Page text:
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Social Media Stories. Event detection in heterogeneous streams of documents applied to the study of information spreading across social and news media

Abstract : Social Media, and Twitter in particular, has become a privileged source of information for journalists in recent years. Most of them monitor Twitter, in the search for newsworthy stories. This thesis aims to investigate and to quantify the effect of this technological change on editorial decisions. Does the popularity of a story affects the way it is covered by traditional news media, regardless of its intrinsic interest?To highlight this relationship, we take a multidisciplinary approach at the crossroads of computer science and economics: first, we design a novel approach to collect a representative sample of 70% of all French tweets emitted during an entire year. Second, we study different types of algorithms to automatically discover tweets that relate to the same stories. We test several vector representations of tweets, looking at both text and text-image representations, Third, we design a new method to group together Twitter events and media events. Finally, we design an econometric instrument to identify a causal effect of the popularity of an event on Twitter on its coverage by traditional media. We show that the popularity of a story on Twitter does have an effect on the number of articles devoted to it by traditional media, with an increase of about 1 article per 1000 additional tweets.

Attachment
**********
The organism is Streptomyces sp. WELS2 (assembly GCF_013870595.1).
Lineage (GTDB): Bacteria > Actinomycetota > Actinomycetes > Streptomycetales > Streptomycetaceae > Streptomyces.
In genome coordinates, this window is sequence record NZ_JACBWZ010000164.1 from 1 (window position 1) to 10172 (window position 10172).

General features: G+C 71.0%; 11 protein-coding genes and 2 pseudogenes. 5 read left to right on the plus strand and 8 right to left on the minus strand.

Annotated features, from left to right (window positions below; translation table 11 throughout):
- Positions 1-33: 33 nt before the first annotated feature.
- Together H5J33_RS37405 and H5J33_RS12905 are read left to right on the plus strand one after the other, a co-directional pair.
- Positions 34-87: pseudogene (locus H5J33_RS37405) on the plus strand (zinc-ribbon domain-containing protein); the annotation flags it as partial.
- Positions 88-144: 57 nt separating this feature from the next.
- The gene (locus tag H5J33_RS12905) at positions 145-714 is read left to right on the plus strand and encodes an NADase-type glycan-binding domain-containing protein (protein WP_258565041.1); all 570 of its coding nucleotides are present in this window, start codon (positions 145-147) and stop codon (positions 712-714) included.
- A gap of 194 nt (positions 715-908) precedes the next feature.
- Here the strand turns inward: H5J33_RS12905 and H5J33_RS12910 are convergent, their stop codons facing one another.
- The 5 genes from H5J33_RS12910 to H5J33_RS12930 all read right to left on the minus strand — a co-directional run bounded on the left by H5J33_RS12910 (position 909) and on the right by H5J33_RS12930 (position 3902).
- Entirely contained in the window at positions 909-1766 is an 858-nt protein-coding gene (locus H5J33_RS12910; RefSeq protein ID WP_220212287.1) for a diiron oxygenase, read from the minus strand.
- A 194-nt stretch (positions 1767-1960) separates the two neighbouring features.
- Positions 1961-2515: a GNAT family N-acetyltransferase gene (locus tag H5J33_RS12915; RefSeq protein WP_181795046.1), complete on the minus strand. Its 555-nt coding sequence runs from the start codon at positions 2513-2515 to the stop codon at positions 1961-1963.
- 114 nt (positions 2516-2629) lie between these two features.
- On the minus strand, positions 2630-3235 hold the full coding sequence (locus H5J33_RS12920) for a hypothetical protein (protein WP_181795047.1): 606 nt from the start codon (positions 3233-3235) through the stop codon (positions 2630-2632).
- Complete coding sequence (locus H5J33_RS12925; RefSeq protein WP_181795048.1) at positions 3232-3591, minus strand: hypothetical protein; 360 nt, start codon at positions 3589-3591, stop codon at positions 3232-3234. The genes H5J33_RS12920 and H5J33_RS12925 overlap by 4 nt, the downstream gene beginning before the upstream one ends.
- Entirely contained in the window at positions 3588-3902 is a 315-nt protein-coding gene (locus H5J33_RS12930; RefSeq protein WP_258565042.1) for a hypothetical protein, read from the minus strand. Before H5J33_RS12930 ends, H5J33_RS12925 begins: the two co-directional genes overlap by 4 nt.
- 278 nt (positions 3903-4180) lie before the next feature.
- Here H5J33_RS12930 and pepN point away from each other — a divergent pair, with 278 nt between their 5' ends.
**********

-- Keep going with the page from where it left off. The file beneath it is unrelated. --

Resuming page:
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https://tel.archives-ouvertes.fr/tel-02987720
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Submitted on : Wednesday, November 4, 2020 - 10:21:08 AM
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  • HAL Id : tel-02987720, version 1

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Béatrice Mazoyer. Social Media Stories. Event detection in heterogeneous streams of documents applied to the study of information spreading across social and news media. Social and Information Networks [cs.SI]. Université Paris-Saclay, 2020. English. ⟨NNT : 2020UPASC009⟩. ⟨tel-02987720⟩

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